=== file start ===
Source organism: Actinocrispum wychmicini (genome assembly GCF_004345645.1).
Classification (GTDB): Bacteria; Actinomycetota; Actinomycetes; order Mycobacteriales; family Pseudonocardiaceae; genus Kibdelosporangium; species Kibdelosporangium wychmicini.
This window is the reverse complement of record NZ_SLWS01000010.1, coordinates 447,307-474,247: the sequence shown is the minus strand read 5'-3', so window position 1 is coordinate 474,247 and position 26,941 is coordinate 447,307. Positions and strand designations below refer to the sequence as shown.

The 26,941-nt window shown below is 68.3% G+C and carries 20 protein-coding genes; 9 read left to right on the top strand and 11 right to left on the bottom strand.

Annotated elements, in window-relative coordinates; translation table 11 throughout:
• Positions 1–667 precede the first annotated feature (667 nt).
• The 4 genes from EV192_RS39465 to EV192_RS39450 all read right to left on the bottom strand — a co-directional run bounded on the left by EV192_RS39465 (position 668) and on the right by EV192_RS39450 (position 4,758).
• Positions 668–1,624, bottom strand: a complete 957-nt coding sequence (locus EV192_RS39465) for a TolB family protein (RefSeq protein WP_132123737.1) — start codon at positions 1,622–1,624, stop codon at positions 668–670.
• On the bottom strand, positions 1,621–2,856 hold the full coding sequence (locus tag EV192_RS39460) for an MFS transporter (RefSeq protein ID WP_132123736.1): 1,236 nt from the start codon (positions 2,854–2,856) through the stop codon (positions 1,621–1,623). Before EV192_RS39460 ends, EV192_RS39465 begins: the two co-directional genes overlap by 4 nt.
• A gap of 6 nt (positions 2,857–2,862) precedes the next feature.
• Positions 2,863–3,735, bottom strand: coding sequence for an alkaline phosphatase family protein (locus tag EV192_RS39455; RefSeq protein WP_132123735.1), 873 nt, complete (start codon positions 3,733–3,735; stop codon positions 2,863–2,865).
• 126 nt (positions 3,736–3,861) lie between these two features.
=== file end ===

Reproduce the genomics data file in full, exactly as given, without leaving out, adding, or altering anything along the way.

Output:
Source organism: Actinocrispum wychmicini (genome assembly GCF_004345645.1).
Classification (GTDB): Bacteria; Actinomycetota; Actinomycetes; order Mycobacteriales; family Pseudonocardiaceae; genus Kibdelosporangium; species Kibdelosporangium wychmicini.
This window is the reverse complement of record NZ_SLWS01000010.1, coordinates 447,307-474,247: the sequence shown is the minus strand read 5'-3', so window position 1 is coordinate 474,247 and position 26,941 is coordinate 447,307. Positions and strand designations below refer to the sequence as shown.

The 26,941-nt window shown below is 68.3% G+C and carries 20 protein-coding genes; 9 read left to right on the top strand and 11 right to left on the bottom strand.

Annotated elements, in window-relative coordinates; translation table 11 throughout:
• Positions 1–667 precede the first annotated feature (667 nt).
• The 4 genes from EV192_RS39465 to EV192_RS39450 all read right to left on the bottom strand — a co-directional run bounded on the left by EV192_RS39465 (position 668) and on the right by EV192_RS39450 (position 4,758).
• Positions 668–1,624, bottom strand: a complete 957-nt coding sequence (locus EV192_RS39465) for a TolB family protein (RefSeq protein WP_132123737.1) — start codon at positions 1,622–1,624, stop codon at positions 668–670.
• On the bottom strand, positions 1,621–2,856 hold the full coding sequence (locus tag EV192_RS39460) for an MFS transporter (RefSeq protein ID WP_132123736.1): 1,236 nt from the start codon (positions 2,854–2,856) through the stop codon (positions 1,621–1,623). Before EV192_RS39460 ends, EV192_RS39465 begins: the two co-directional genes overlap by 4 nt.
• A gap of 6 nt (positions 2,857–2,862) precedes the next feature.
• Positions 2,863–3,735, bottom strand: coding sequence for an alkaline phosphatase family protein (locus tag EV192_RS39455; RefSeq protein WP_132123735.1), 873 nt, complete (start codon positions 3,733–3,735; stop codon positions 2,863–2,865).
• 126 nt (positions 3,736–3,861) lie between these two features.